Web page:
Thunder and Lightning: Julian’s Private Scrapbook, Part 4
Xlibris Publishing, 327 pages, $15.99 ISBN: 9781479756841
“Thunder and Lightning is a charming read in spite of the controversial subject matter. As it shows further growth in the series’ characters and their relationships, it sets the stage for the concluding tale.” –BlueInk Review
The Champions: Julian’s Private Scrapbook, Part 5
Xlibris Publishing, 375 pages, $15.99 ISBN: 9781479780419
“The conclusion to a sexually infused five-novel series, The Champions takes place during the last day of a scout camp during the summer of 1962 and follows several groups of boys as they deepen their relationships, build on new skills, and ponder life after camp… Charming and humorous, with sex scenes that are erotic without being over the top, the novel successfully ends the series, while leaving open the possibility of further adventures.” –BlueInk Review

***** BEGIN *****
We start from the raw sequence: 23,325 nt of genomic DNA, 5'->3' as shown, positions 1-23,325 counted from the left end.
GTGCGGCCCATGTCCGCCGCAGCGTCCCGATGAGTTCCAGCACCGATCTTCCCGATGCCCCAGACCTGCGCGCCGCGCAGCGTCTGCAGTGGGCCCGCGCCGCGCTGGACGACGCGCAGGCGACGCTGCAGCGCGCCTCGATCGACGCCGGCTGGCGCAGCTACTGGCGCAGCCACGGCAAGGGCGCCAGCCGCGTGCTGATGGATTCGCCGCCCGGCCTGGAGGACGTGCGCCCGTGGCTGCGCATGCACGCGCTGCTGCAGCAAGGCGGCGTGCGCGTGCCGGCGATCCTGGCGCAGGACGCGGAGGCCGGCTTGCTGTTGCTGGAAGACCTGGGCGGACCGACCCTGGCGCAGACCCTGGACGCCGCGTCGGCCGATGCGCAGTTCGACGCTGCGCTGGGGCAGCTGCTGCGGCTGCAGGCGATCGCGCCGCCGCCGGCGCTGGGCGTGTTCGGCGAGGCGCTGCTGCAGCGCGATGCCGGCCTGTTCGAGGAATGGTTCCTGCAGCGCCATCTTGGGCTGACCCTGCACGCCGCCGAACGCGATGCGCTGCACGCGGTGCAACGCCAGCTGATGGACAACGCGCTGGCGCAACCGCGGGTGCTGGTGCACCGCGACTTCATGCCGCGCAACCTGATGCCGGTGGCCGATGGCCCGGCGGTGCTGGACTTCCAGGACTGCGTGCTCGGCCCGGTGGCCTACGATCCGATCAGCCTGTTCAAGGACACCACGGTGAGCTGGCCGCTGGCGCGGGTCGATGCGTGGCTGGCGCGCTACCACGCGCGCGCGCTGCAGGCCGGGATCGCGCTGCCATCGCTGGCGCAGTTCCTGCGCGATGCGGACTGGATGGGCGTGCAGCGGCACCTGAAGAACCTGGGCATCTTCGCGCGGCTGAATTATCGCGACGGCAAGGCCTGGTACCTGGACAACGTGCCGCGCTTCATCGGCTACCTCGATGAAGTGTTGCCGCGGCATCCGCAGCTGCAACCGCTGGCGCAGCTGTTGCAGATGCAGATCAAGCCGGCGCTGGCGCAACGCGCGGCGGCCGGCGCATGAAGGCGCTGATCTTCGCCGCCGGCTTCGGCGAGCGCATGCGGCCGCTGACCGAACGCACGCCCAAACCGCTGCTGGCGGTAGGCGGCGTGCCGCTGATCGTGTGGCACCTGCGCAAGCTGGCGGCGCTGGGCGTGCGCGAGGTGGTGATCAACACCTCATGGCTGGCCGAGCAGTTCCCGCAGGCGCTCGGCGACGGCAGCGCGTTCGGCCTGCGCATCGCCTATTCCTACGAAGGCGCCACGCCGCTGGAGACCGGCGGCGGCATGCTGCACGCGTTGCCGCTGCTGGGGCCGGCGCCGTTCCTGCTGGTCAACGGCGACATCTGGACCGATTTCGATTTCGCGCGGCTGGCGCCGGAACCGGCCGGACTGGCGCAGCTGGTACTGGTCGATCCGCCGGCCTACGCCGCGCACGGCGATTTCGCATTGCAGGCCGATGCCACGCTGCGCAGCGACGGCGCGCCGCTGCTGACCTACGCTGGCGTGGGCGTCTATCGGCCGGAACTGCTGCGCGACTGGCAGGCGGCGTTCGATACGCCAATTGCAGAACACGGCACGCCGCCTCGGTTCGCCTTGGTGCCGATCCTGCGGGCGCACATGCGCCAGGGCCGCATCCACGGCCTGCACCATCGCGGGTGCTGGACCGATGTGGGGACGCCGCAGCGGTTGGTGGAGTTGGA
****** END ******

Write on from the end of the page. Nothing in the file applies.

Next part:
You’re in High School Now: Julian’s Sophomore Year, Part 1
One Spirit Press, 625 pages, $25.00 ISBN: 9781893075771
“Well-written, with engaging, likable characters, this book skillfully presents the challenges and pleasures boys who love men face in growing up.” –BlueInk Review
BlueInk Review is a fee-based book review service devoted to self-published titles exclusively: http://www.blueinkreview.com.
December 12, 2015
It is my intent to use BlueInk for every new title I produce. Last time they were extremely helpful by reading the book in prepublication manuscript. This allowed me to utilize the review in the announcements and pre-sale publicity as well as on the book cover and dust jacketâ€”just as the major publishing houses do with their new releases.